“For everything,” he said.
“What is everything Richard?” I begun. “Why? What do I tell Mweembe and Paula? I haven’t got answers to their questions. Who’s she?”
“I had an affair with another woman. I’m sorry I betrayed you. Please forgive me,” he said.
His words echoed so loud like a siren had just gone off in my ears. I had known but him admitting it broke me in ways I didn’t anticipate. I fell apart the first and second time we had this conversation, but I wasn’t go to show him this time. I had learnt the hard way. I kept my composure even though my tears were begging to pour out of my eyes. He curled his lips to utter something but I interrupted him.
“You’re going to win this election Richard,’ I said. “We’re going to finish what we started. You’re the man fit for the job. Not Simaata. We dug up some dirt on him. He fathered a child 15 years ago that he has not claimed and we’re going to leak that tit bit of information to the media. You and him will have equally bad publicity.”
He looked at me in dismay as if I had spoken in a language he didn’t understand.
“You look shocked. That is the plan Mwiinga meant. Didn’t he tell you?” I said, feeling very proud of myself at that moment. He curled his lips again but I gave him no chance to speak.
“People are gullible Richard, I’m not sure if Simaata really fathered that child, but our informant believes so and so will the people. We just need to make them promises we know we won’t fulfill. You know the drill. Roads. Clinics. Schools. And throw cheap party regalia every rally. Alcohol too. I will stand by you Richard. You will issue a statement and I will be by your side. Our children need their mother and father together.”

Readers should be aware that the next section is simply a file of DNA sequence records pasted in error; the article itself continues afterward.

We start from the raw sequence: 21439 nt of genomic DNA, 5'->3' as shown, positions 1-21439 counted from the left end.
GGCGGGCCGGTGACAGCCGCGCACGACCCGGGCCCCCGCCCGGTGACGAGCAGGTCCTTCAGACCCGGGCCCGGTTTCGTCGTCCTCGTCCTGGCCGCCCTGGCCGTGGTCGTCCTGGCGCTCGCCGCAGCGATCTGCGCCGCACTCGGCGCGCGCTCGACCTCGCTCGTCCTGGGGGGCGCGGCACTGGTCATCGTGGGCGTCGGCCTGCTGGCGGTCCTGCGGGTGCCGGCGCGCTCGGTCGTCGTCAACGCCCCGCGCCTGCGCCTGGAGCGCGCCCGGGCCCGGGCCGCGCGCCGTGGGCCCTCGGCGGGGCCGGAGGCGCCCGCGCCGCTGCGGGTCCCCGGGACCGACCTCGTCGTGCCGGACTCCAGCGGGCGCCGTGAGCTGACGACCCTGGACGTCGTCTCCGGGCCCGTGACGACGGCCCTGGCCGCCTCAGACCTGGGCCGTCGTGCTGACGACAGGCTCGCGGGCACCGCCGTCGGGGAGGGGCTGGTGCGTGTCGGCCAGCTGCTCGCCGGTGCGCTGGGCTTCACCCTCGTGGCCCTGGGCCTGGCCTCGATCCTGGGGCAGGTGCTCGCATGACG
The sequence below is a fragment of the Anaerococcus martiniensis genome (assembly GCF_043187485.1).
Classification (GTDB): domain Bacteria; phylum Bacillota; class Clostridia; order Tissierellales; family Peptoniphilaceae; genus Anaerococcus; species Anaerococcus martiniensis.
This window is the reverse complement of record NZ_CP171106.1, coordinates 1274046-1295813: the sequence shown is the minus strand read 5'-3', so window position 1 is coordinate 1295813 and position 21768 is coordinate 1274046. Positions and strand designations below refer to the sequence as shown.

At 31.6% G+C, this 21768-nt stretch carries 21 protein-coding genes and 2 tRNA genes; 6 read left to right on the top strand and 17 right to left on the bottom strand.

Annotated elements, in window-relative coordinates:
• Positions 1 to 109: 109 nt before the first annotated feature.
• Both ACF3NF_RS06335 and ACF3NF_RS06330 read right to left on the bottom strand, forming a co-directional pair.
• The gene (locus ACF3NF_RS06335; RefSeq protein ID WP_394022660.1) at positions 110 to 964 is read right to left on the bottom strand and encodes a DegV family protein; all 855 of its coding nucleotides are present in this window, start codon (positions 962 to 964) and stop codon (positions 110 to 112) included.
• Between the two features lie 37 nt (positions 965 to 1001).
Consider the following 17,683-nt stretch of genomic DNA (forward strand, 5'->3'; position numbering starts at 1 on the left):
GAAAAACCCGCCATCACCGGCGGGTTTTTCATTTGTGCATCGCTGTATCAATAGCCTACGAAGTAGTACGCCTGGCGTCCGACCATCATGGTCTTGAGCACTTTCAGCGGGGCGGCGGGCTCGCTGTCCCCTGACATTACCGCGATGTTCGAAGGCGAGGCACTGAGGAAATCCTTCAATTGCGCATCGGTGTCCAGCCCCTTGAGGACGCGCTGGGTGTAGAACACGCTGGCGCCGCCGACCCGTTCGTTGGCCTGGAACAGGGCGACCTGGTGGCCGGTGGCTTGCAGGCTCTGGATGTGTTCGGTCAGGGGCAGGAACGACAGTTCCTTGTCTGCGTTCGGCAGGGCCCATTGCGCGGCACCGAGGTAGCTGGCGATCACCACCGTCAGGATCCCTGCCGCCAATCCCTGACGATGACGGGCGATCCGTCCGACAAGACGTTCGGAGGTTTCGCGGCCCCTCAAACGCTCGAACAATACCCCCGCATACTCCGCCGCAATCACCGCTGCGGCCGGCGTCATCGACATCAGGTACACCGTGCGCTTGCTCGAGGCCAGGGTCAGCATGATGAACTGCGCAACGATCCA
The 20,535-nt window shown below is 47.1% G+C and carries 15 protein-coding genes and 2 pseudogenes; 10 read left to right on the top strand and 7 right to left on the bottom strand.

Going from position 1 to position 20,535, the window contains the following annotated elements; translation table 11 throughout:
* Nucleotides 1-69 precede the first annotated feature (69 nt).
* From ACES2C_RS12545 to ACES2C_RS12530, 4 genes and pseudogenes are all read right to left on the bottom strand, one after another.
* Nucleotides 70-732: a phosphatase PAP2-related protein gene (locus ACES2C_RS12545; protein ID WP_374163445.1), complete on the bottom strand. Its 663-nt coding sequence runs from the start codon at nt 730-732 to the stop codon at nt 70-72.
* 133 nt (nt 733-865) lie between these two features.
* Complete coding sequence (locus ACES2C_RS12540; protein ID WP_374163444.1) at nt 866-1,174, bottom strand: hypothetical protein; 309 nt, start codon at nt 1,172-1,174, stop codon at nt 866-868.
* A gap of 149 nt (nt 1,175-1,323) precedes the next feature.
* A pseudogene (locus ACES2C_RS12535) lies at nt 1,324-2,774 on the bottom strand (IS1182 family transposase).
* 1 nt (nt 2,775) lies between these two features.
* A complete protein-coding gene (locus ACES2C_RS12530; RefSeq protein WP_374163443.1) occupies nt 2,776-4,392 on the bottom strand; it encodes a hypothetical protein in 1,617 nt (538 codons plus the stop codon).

“Thank you baby,” he said. “I won’t ever do it again, I promise.”
“You will do it again. When you’ve won and when all is forgotten I will move back here with Paula and Mweembe. They will hate me for taking them away from their father but when they are as old as I am now they will understand what cheating is.”
It was as if all of the blood on his face had vanished because he looked pale. “I am not going to make the same mistake my mother made Richard. I have thought about this at great lengths and it’ll be best for us to go our separation after you’re sworn in as MP. We’ll try and reach a divorce settlement after”
“Sweetheart don’t do this. Let’s talk about this. Look at how happy the kids are,” he said but it all fell on deaf ears. My mind was made up. I stood up and fastened my rob and called the girls to say bye to Richard.
“Girls, say bye to your father,” I said. I watched him hug them so tight, like his life depended on it. My heart was shred to pieces by my own bear hands. I walked back into the kitchen. I didn’t want tea or anything. I just wanted my mother and when I saw her seated at our usual table I broke off into an endless series of sobs. She held me in her bosom and I gave in to all of her love and sweet embraces.